As is obvious from the description of these ads and the shady manner in which they are sold, some of the vaccines advertised are not legitimate. However, an important aspect of the illegal covid vaccine and medicine ring, as stated by the UK Research and Innovation Lab is that none of the sellers would want to attract any kind of police attention. Therefore, in order to prevent that, either the vaccine sellers would not ship anything potentially fatal or dangerous to the people buying such vaccines or they would not send anything to the buyer at all. In light of the same, researchers from Russia have confirmed that close to 30% of the vaccines advertised on the dark web are real and legitimate. Even the real vaccines can cost one around $1,400 whereas getting a vaccine dose legally is free. The same, however, cannot be said for all the other kinds of covid-19 related paraphernalia. An instance in Thailand received a lot of attention where due to the short supply of masks, scammers would pick up used masks from trash cans and sell them as new. 

Aside from the sale of vaccines and medicines, the dark web marketplace is also used to sell information, fake vaccine certificates, and fake certificates to be able to take advantage of various government schemes launched to help the needy. The scams work in a couple of different ways but essentially boil down to fraudsters gaining access on the dark web to an individual or company’s personally identifiable information – name, social security, tax ID, date of birth, and address – then using the information to fill out an application for Covid-related benefits. The sale of health data on the dark web of the people who have been infected with the virus is being widely used by insurers and lenders. Additionally, this sale of information can lead to the identity theft of the victims.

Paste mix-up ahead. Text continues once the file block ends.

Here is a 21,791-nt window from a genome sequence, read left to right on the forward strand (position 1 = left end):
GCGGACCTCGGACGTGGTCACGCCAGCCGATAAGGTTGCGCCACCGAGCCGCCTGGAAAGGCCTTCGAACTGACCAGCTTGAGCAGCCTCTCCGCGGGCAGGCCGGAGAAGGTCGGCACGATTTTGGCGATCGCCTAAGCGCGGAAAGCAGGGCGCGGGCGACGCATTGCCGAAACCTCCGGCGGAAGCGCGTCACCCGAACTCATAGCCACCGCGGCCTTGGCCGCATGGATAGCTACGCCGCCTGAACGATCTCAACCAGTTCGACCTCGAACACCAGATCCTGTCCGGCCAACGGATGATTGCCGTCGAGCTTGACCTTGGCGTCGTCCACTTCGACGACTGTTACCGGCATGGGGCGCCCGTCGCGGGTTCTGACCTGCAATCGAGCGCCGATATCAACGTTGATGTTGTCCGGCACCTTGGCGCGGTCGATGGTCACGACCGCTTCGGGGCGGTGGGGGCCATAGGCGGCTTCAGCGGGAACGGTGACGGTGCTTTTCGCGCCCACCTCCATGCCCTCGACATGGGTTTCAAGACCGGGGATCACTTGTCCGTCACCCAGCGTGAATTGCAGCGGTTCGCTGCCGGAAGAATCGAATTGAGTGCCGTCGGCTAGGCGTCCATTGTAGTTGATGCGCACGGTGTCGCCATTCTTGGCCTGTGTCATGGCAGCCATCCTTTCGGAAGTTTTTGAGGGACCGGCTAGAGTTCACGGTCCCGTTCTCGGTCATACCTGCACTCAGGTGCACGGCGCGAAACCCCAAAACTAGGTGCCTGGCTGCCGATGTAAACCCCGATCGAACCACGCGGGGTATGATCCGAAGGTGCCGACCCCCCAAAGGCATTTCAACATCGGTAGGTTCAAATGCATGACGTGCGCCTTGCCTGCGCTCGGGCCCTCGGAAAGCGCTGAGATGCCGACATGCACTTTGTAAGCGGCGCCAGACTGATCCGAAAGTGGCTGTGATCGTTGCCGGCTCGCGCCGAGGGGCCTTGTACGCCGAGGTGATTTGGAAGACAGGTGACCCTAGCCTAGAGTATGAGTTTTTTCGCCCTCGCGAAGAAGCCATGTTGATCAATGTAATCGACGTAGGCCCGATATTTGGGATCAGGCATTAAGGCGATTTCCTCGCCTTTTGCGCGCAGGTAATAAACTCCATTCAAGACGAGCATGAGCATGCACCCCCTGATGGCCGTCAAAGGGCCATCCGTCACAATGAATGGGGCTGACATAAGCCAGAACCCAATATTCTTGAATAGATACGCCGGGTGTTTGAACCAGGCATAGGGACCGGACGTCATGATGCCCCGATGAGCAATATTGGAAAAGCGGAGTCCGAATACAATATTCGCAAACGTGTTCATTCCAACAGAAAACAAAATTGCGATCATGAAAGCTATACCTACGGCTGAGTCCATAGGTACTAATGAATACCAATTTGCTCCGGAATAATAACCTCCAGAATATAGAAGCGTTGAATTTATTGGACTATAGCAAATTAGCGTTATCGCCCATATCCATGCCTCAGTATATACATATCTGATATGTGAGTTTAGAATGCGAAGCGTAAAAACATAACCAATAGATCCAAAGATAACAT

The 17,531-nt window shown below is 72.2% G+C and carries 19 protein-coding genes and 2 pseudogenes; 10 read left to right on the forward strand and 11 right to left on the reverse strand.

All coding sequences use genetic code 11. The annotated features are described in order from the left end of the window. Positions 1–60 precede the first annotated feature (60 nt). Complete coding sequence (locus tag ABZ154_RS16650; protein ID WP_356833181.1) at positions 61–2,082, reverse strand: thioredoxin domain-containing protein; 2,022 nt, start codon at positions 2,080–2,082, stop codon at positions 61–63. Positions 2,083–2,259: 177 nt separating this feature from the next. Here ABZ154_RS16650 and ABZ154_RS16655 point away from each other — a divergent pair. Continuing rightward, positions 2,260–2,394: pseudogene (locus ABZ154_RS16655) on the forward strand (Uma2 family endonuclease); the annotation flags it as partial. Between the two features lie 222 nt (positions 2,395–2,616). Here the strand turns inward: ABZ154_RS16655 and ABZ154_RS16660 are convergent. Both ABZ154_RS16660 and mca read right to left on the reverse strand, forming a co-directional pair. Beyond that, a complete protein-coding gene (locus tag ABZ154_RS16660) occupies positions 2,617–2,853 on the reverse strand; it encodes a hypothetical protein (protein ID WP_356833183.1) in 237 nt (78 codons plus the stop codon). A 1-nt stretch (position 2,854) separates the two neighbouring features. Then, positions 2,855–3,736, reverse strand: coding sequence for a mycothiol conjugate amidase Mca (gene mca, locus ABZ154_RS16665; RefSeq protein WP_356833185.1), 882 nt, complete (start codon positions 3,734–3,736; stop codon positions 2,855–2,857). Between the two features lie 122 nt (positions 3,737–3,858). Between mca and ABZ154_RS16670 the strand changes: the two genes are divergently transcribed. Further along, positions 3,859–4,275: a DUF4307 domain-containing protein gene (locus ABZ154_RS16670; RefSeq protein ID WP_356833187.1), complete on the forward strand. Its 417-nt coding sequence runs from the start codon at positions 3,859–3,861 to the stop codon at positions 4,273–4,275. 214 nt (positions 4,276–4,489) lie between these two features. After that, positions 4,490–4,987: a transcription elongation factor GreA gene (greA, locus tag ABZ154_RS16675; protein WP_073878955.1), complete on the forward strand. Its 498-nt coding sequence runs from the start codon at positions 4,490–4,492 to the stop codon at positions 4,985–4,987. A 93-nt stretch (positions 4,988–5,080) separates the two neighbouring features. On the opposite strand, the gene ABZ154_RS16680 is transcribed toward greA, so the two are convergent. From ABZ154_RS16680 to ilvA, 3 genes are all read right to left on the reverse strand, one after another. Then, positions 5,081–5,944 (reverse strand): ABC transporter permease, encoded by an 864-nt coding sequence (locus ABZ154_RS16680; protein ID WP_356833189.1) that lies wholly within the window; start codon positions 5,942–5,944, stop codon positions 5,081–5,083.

Where does the Law Stand?

Laws in India

India, being severely hit by the covid-19 pandemic and the scams taking place in light of it, did not turn a blind eye to the notoriety taking place through the dark web. The problem of data breaches can severely affect the citizens of the country as these hackers access such data from hospitals and diagnostic centers and sell them to other fraudsters. Insurers rely on this leaked data and seem to deny or block claims from policyholders. 

In the light of health data being passed around and instances of identity theft coming up, it is important to understand where the Indian law stands with respect to all of these offenses. Section 72 of the IT Act, 2000 lays down the penalty for breach of confidentiality and privacy. This section states that anybody who has access to information, documents, or other materials without the consent of the concerned and discloses the same to any other person would be punished with imprisonment for two years and/or a fine of 1 lakh rupees. and Section 66C of the act lays down the punishment for identity theft. Section 67C lays down the preservation and retention of information by intermediaries.

In addition to penalization, the act also has provisions that empower the government to collect data, block access, or issue direction for monitoring of information. Section 69, 69A, and 69B talk about the manner in which the government can allow for the interception/monitoring or decryption of information through any computer resource, power to block public access of any information through a computer resource, and monitoring and collecting traffic data through any computer resource respectively.

It is important to note that the IT Act provides lit of powers to the government and also lays down stringent punishment for those violating privacy etc., the elusive nature of the dark web actively prevents the provisions of this act to be fruitless. Having provisions with the description of the penalty which the perpetrators will face may seem to be enough, but keeping in mind the fact that it is next to impossible to find these perpetrators due to a very invisible digital footprint, these provisions begin to lack their luster.